It is with deep sorrow to announce the passing of former Preston North End footballer, Doug Holden.
Doug or Dougie as he was known to his North End team mates was aged 90.
It must be recorded that Manchester-born Doug had enjoyed an illustrious career as a footballer joining Bolton Wanderers as a junior from the Manchester YMCA set-up before turning professional in 1950.
After just a dozen Central League games for the Wanderers’ reserve team he made his league debut at Anfield in November 1951 on the left wing in place of ex-North Ender, Bobby Langton.
During his 12 seasons with Bolton, all in the top flight, he played 292 games on the right wing and 170 games on the left wing, scoring 44 goals.
Doug appeared in the 1953 FA Cup Final for the Wanderers against Blackpool, the Matthews final, in the No.7 shirt and in the 1958 FA Cup Final in which they beat Manchester United, he had reverted over to the left wing.
During April 1959 he won the first of five international caps for England.
In November 1962 Preston North End’s manager, Jimmy Milne, splashed out £8,000 to bring the 32 year-old winger to Deepdale and despite making his North End debut at Sunderland on the right wing it is as a left winger that he is fondly remembered by the North End fans.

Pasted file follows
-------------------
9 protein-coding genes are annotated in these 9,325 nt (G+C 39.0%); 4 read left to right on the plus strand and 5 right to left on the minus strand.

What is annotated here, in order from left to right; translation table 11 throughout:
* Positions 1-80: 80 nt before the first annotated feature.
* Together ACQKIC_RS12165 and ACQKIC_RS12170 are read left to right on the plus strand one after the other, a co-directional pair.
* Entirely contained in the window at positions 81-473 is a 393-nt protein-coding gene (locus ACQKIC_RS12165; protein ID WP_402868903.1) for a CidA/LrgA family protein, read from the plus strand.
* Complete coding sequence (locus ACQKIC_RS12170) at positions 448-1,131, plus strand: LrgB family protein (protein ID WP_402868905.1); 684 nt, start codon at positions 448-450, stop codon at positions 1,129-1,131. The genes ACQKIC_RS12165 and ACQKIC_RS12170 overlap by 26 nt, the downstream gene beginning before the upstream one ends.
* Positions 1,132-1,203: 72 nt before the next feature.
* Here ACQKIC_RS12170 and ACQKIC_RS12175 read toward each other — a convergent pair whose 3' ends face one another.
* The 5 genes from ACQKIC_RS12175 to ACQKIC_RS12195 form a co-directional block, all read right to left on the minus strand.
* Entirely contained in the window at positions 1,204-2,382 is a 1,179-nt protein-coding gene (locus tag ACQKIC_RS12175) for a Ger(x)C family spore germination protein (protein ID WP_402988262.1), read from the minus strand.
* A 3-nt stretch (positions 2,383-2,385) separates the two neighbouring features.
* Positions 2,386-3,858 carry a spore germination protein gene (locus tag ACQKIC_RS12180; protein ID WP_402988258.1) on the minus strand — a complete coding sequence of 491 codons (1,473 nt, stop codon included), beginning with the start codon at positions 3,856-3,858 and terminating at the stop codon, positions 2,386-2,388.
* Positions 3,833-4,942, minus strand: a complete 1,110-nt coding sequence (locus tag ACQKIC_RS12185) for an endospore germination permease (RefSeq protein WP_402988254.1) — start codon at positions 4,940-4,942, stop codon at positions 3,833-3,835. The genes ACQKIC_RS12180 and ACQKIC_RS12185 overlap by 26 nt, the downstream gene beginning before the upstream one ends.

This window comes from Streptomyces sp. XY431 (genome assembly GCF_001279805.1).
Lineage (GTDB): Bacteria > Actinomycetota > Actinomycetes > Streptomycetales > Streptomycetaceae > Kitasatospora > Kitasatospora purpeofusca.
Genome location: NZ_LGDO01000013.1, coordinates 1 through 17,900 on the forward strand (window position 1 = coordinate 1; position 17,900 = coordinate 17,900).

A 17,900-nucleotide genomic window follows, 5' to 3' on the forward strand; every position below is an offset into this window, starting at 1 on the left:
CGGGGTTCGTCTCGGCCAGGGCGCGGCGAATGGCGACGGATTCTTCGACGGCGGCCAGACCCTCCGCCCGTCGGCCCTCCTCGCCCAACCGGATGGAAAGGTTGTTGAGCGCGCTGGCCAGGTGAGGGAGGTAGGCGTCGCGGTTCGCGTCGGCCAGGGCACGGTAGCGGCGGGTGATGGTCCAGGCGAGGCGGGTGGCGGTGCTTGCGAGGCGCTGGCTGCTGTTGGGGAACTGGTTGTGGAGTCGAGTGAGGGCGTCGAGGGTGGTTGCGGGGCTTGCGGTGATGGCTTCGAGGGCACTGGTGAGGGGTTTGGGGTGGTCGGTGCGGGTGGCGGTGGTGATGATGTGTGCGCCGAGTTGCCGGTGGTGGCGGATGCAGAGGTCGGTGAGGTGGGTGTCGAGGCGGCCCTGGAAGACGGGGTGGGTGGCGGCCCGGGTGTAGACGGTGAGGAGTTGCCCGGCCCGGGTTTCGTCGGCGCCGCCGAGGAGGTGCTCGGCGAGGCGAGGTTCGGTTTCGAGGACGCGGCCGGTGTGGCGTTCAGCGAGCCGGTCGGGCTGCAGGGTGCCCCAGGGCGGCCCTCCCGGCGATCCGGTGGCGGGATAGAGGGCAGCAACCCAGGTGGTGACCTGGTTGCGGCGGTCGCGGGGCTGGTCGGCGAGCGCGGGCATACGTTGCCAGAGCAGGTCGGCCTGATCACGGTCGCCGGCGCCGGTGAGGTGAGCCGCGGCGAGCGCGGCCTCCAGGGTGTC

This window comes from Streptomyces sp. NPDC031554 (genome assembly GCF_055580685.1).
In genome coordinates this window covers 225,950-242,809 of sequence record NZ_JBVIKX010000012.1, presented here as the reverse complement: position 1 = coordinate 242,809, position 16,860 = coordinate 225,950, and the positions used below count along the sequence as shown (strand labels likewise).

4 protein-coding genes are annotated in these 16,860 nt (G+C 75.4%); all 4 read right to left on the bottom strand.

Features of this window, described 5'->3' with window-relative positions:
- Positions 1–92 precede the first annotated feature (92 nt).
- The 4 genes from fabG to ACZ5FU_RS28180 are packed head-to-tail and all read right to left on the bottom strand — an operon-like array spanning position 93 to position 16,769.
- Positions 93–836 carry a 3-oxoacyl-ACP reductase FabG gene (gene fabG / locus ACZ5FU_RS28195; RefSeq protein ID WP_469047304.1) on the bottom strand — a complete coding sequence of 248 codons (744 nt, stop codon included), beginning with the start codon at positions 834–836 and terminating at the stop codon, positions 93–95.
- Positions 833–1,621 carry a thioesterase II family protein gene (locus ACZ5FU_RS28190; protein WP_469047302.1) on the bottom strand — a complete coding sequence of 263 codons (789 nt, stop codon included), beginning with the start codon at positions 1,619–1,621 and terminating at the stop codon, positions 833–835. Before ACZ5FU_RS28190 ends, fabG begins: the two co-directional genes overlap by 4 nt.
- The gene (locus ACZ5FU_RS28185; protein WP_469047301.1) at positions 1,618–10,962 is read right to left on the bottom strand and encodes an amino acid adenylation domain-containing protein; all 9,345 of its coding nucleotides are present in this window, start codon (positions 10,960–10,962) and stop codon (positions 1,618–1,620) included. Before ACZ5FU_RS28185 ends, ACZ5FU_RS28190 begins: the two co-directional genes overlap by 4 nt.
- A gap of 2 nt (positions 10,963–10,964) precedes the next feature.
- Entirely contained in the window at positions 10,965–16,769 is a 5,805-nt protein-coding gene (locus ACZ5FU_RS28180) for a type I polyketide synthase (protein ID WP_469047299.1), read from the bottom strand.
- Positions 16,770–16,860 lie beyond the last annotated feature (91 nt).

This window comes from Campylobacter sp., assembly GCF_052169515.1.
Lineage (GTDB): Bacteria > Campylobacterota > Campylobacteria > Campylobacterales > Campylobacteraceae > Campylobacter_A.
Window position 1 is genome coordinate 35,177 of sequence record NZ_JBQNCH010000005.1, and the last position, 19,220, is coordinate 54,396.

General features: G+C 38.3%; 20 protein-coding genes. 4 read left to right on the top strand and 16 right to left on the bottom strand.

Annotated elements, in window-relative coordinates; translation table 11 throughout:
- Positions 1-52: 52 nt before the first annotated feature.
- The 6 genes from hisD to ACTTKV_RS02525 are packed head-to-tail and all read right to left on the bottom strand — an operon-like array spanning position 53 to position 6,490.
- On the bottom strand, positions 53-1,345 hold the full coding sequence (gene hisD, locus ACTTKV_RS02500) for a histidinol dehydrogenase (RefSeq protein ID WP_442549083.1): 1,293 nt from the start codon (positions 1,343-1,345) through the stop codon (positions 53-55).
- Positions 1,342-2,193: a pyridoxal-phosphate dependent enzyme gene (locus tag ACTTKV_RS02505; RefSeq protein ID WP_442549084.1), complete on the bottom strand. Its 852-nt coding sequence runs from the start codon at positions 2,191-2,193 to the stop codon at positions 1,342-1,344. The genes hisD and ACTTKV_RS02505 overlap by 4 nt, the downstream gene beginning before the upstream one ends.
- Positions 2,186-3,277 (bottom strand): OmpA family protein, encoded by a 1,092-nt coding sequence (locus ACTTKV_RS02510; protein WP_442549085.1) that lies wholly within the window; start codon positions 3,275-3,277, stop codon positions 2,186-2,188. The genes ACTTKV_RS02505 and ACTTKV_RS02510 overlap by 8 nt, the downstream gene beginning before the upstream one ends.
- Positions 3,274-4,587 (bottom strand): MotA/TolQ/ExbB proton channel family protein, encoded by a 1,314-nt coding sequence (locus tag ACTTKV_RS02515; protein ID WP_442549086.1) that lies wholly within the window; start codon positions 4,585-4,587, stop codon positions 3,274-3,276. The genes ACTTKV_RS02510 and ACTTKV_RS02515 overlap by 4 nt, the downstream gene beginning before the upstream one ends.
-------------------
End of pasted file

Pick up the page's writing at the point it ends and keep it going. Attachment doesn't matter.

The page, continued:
Obviously fit for his age, and the position he played in the experienced Dougie Holden still had something to prove and duly scored at Wembley in North End’s 3-2 defeat to West Ham United in the 1964 FA Cup Final.
At the end of the 1964/65 season he was given a free transfer having played 103 games for Preston North End, scoring 15 goals. However, he decided to retire from playing in English football and emigrated to Australia playing for Hakoah of Sydney.
Whilst ‘down under’, so to speak, he was selected to represent the Australian ‘B’ international team.
He then turned his hand to coaching in Australia before returning to England briefly coaching Grimsby Town before managing non-league Dartford. His life after football was that of a car salesman.
Our condolences go out to his family and friends.
Ian Rigby, Club Historian